Initially, the plan was to do an all-encompassing look at the music being made in Cork city. I soon realised that would be a very difficult task: a new electronica producer seems to crop up every week; where do you draw the line with DJs; what about the metal scene that has existed in the city for years and years; what about folk; and what about the re-emerging underage scene, led by the lads in the Kino, now open about four months? So I’ve focused on the indier/alt/rock side of things. The bands interviewed range from pop (Saint Yorda) to rock (Elk), eclectic (the David Nelligan Thing) to psychadelic (Altered Hours), with myriad styles in between.
Interviews (in alphabetical order):
The David Nelligan Thing
Hope is Noise
Great Balloon Race
Private Underground Residence
Ten Past Seven
Future Sounds panel:
As well as the music being made in Cork, there are also a ridiculous amount of people coming through behind the scenes. So We Play Here contains a roundtable-style feature with these young people, the ones who will keep the amps on in Cork into the future. They are: Caoilian Sherlock (DJ, musician); Aisling O’Riordan (musician, PR, promoter for the Pavilion); Dan Walsh (musician, runs a jazz night and other such gigs); Colm O’Herlihy (MDR Records, musician, Satitude star); Marc Derham and Dave Calnan of the Kino all-ages events centre; and Eimear O’Donovan (musician and involved with other ventures in the city). Topics that crop up in the discussion include why an underage events scene is vital to a city, how a band builds trajectory and an audience in Cork, the problems with music in the city, how they see things going into the future and more.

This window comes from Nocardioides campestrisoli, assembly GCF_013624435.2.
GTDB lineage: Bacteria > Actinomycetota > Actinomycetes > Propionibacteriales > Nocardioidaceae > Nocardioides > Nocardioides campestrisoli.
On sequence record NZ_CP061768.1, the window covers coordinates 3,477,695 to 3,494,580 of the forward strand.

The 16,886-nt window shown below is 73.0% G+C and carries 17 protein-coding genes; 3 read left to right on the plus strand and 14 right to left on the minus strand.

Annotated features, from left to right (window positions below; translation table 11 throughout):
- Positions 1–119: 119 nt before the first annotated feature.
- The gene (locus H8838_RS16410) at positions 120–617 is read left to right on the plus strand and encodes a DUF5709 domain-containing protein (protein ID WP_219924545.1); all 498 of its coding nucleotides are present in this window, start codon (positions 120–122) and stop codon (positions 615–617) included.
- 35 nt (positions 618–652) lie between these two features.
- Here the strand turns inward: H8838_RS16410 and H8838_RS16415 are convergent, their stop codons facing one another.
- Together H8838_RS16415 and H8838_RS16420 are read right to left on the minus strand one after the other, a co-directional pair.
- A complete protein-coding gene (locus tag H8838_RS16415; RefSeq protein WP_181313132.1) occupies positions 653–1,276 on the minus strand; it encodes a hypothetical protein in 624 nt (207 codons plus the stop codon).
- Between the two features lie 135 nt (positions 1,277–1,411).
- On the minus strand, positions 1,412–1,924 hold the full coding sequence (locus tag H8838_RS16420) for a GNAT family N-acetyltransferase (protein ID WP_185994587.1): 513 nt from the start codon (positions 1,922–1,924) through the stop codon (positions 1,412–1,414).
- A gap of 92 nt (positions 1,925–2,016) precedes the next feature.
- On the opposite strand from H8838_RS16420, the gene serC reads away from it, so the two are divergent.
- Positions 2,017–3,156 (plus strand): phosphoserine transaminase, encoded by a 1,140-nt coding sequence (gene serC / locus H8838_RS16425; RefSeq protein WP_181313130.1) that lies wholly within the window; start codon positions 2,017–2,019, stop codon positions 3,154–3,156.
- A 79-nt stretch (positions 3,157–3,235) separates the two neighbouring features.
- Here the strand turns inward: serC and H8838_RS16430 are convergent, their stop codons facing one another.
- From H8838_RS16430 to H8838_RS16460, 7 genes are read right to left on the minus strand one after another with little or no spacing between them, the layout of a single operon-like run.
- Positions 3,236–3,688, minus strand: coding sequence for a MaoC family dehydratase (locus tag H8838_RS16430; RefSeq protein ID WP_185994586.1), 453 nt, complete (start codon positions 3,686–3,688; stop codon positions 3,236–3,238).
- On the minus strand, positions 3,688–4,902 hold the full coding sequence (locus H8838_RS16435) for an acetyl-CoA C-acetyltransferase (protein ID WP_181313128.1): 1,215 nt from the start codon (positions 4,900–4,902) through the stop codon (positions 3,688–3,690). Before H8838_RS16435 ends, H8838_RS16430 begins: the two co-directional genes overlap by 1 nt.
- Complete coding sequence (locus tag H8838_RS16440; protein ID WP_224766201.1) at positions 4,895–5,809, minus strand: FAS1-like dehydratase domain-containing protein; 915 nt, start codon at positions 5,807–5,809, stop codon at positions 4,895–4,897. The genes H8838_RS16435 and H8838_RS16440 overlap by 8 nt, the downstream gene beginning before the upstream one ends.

Not forgetting the past:
Finally, as alluded to at the beginning, there will be a feature on Sir Henry’s and the older scene in the city, which spawned the likes of Frank & Walters and the Sultans of Ping, and, for a brief period, led to Cork becoming the mecca of music in Ireland. It sounded like an amazing time to be even just a fan of music, let along a musician. Interviewees are Stevie Grainger and Joe Kelly, both of whom were involved with Henry’s in one form or another and are currently running the Pavilion, Jim Comet, a DJ at Henry’s, former member of Belsonic Sounds and owner of Comet Records, and Jim Morrish, a music fan who contributed to a couple of fanzines around the early 90s.
We Play Here – the details:
We Play Here is a totally independent endeavour (with no ads), and is the work of five people: writers Eoghan O’Sullivan (that’s me), Emmet O’Brien and Eimear O’Donovan, designer Brad McLoughlin and photographer Brid O’Donovan. Each band is pictured solely for the zine (bar two, at the time of writing). There are samples of the photography throughout this blog post. Here’s Sideproject:
and here’s Elastic Sleep:
Preorders and launch gigs:
And that’s a quick walkthrough of what you can expect from We Play Here. Launched on Saturday, November 16, we’re doing an initial print run of 150 copies. It will cost €5 and you can preorder it here. To accompany the launch of the zine, we are putting on a couple of shows in Cork on Saturday, November 16. The Kino will host an all-ages event during the day, which will see a couple of bands including the Shaker Hymn playing, as well as a panel of people offering the next generation of musicians tips on making music. Later that night, Mr Bradley’s will host an over-18s event. The lineup for that gig is Lamp, Sideproject and the Great Balloon Race. Prices for the shows are yet to be worked out, but you will be able to buy the zine on the night from both venues.